top of page

Ostroh and Rivne
in the Second World War

The Second World War began for Ukraine on September 1, 1939, with the Luftwaffe bombing of Lviv. On September 11, parts of the Wehrmacht entered Galicia, but according to secret agreements between Hitler and Stalin, the German troops retreated to the west in two weeks. Ukrainian parties represented in the Polish Sejm called on Ukrainians to forget past misunderstandings and fulfill their civic duty to Poland.


Hundreds of prisoners, who at that time were in the ranks of the Polish Army, faced the war from its first hours. Cavalrymen of the 19th regiment of the Volyn Lancers, which was stationed in Ostrog before the war, took part in the battle of Mokra, which took place on September 1, was one of the first battles of the Second World War and one of the few Polish victories, as well as the first defeat of the German troops.

2 реставрація.jpg

People of War

Residents of Ostroh and natives of the city fought in the ranks of the Red Army, formations of the Polish Army, the Czechoslovak Corps, and other military formations of the Allies.

Oleksii Antonov, a graduate of the Ostroh Men's Gymnasium, was Chief of Staff of the Southern, North Caucasian, and Transcaucasian Fronts, Deputy Chief and Chief of the General Staff of the USSR Armed Forces from 1941 to 1945.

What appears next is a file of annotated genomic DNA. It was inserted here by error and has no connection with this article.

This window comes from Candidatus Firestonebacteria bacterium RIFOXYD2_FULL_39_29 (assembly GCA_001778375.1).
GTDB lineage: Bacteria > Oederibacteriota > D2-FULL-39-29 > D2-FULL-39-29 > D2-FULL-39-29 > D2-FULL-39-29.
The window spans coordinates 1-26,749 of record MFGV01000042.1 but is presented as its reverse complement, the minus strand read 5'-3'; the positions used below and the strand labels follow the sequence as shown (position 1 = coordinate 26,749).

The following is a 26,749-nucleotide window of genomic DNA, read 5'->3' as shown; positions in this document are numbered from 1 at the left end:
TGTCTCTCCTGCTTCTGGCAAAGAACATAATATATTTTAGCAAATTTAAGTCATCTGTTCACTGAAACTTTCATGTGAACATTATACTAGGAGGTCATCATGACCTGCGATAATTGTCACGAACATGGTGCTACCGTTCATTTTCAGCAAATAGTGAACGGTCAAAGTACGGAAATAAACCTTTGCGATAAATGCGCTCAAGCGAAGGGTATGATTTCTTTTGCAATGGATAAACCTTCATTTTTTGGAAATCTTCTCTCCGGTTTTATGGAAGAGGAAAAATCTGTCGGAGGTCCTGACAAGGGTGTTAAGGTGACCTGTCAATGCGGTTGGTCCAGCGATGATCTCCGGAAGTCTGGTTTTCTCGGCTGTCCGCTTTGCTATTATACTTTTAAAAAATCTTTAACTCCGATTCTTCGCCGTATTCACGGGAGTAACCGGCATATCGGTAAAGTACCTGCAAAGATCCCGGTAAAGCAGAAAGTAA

Bolesław Drobinskyi, a native of Ostroh, took part in the Battle of Britain, the largest air battle in human history. In total, from June 18, 1941, to March 13, 1942, during the Battle of Britain, pilot Boleslaw Drobinskyi shot down 7 German planes. In addition, he has three believable, although not documented, aerial victories on his account.

In 1942–44, Boleslaw Drobinskyi held instructor and command positions in units of the Air Force of the Polish Army in Britain, worked in the Ministry of Defense of his country's government-in-exile in London, and from September 26, 1944, he headed the 303rd Aviation Division, which included received in 1941-42 all his aerial victories. He was demobilized in 1948 with the rank of major of the Polish Army and the corresponding rank of major (squadron commander) of the British Royal Air Force.


Valerii Syniutchev is a priest who hid prisoners of war during the Second World War. The archives of Ostroh Castle - the State Historical and Cultural Reserve of Ostroh - contain information that he had two daughters.

In 1939-41, the 791st regiment stood near Ostroh, which held the defense near Buh and Lutsk and then moved to Zdolbunov and Ostroh. Here they received reinforcements, went to Shepetivka, and then to Kyiv. Then the regiment was broken...

In 1942, soldier Zalutskyi was thrown with a parachute near Rivne. He mentioned that Father Valerii from Rozvazh kept 13 soldiers, treated them and released them one by one. After all, the Soviet authorities could punish the priest himself. Interestingly, the Union considered traitors even those who were captured by the Nazis.


Streets of Ostroh


The war did not escape people's memory.
Some memories were filmed.

bottom of page